As the woman ended her story, I knew I needed to say something. What popped out of my mouth is, “Have you ever heard of Carolyn Resnick?” I just thought that it might help her to learn about Carolyn and her philosophy of training horses. This woman already has a new horse, a four-year old gelding. I hope that the next time I see her, she’ll have a better tale to tell.

Wednesday, June 11, 2008

It's a Big Snap

We’re back to normal today, and I’m so grateful that all of us, two and four-legged family members, made it through the heatwave without getting sick. In the middle of the worst of it, yesterday morning, I had a crazy adventure.

After I wrote my post, I went out to the barn to feed the horses. Glancing over at the pasture, I saw this large black bowl turned upside down in the grass. It was bigger than a dinner plate. I did a double-take. It was a huge turtle.

My plan had been to turn the horses out right away and muck before the heat got too oppressive. Now, I had to deal with this invader. When I approached the turtle, I could see it was a big old snapper. It’s neck and head were as thick as a soda can. I got a snow shovel and the wheelbarrow. I tried to dig under it and lift it. Like lightning, the turtle’s head flew back and grabbed the shovel almost pulling it out of my hands. I backed off really fast. This was not a job for one person.

My husband wasn’t home, but I saw my neighbor across the street getting ready to go to work. I ran over to him and asked for some help. “I’ve been waiting for her.” He told me, “That turtle comes to my yard every year just before Father’s Day. I’ve been warning the kids to watch out for her.”

He showed me that the turtle had laid her eggs in our pasture not far from where I left the wheelbarrow. We tried to flip her over on her back, but she kept righting herself. Finally, using two snow shovels, we managed to lift her and balance her on one of them. My neighbor walked as fast as he could holding the shovel with the snapping turtle straight out at arms’ length. He almost got to the back fence when she fell off onto the compost pile. He wasn't going to try to lift her up again.

I thanked him and ran into the house to grab my camera. I was worried that the turtle would just make her way back to the pasture. When I got back to the compost, she was gone. I guess she headed back to the pond in the woods behind our house. Once she laid the eggs, her job was done, and she could relax until next year.

I’m so glad that I noticed the snapper before I put the girls out. I can just imagine Siete sticking her curious nose right into that turtle’s face. She could have really gotten hurt. I’m still on the look-out for more turtles since my friends keep telling me about finding them in their gardens or in the middle of the road, stopping traffic. If you happen to run into any snapping turtles, take my advice, don’t try to pick them up with your hands. You can borrow my snow shovel.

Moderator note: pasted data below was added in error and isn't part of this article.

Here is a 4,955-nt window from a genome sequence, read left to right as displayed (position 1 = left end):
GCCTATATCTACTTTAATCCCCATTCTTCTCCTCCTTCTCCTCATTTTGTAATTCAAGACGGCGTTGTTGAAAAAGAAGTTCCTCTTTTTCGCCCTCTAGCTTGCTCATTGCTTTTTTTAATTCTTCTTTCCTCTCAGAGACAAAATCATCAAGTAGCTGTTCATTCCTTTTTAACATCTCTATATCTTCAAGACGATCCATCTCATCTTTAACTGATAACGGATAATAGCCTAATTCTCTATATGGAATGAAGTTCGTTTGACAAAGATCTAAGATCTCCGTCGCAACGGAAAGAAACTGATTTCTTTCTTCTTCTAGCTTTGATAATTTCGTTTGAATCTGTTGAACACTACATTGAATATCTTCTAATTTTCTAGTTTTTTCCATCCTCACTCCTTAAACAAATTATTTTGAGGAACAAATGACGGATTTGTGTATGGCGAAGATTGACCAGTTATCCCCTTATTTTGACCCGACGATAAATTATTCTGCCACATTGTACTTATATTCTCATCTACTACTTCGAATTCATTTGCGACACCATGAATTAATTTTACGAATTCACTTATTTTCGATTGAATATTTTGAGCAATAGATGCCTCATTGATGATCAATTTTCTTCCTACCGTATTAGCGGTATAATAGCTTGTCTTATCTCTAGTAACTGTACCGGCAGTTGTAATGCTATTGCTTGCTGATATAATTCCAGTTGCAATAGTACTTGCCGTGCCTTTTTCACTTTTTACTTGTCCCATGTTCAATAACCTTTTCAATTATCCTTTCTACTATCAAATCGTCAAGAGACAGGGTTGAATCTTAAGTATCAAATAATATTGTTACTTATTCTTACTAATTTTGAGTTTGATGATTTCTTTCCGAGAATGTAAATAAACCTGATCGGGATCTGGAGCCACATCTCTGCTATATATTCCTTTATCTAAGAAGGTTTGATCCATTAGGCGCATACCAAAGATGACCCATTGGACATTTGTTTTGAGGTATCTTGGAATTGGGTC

Tuesday, June 10, 2008

One More Day

I’m going out to muck right now, at 6:30 am. I don’t mind getting up early to feed the horses, but I really like to have a little time and a bit more coffee before I have to start lifting those heavy buckets. I'm trying hard not to resent this or to postpone it. Yesterday was brutal. I lost count of how often I hosed down the horses. At 9 o’clock last night, it was still 87 degrees.

Siete was more miserable than her mommy. Silk grew up in Okalahoma, Texas and California, so I think she’s used to the high temperature heat. Siete just couldn’t find the right spot. Silk stands in front of the fan, and after wandering around looking annoyed, Siete comes back to rest next to her. There’s only one point in the day when the sun really beats down on the barn, but mostly it’s in the shade of the trees. Not that being in the shade made one ounce of a difference in how hot I was yesterday. Just standing still, I’d be dripping with sweat in moments.

So, we’ve got one more day of this, with thunderstorms coming in later to push out the hot air. I am always in awe of how the weather can completely alter my life. My daughter’s school closed early yesterday and will again today. Life sort of stands still, whether it’s a snowstorm or a severe heat-wave. It’s Mother Nature, letting us know that we can’t control everything. I’m just glad that she’s decided that this torture will be over tonight.

Saturday, June 7, 2008

How Hot Is It?

Oh my, I don’t really need a heat wave. Today was actually cooler than it’s going to be tomorrow and Monday. Here we go, into the 100’s. I know that you guys know what I’m talking about, since we’re all blogging about the weather again. My poor horses are miserable. How are yours doing?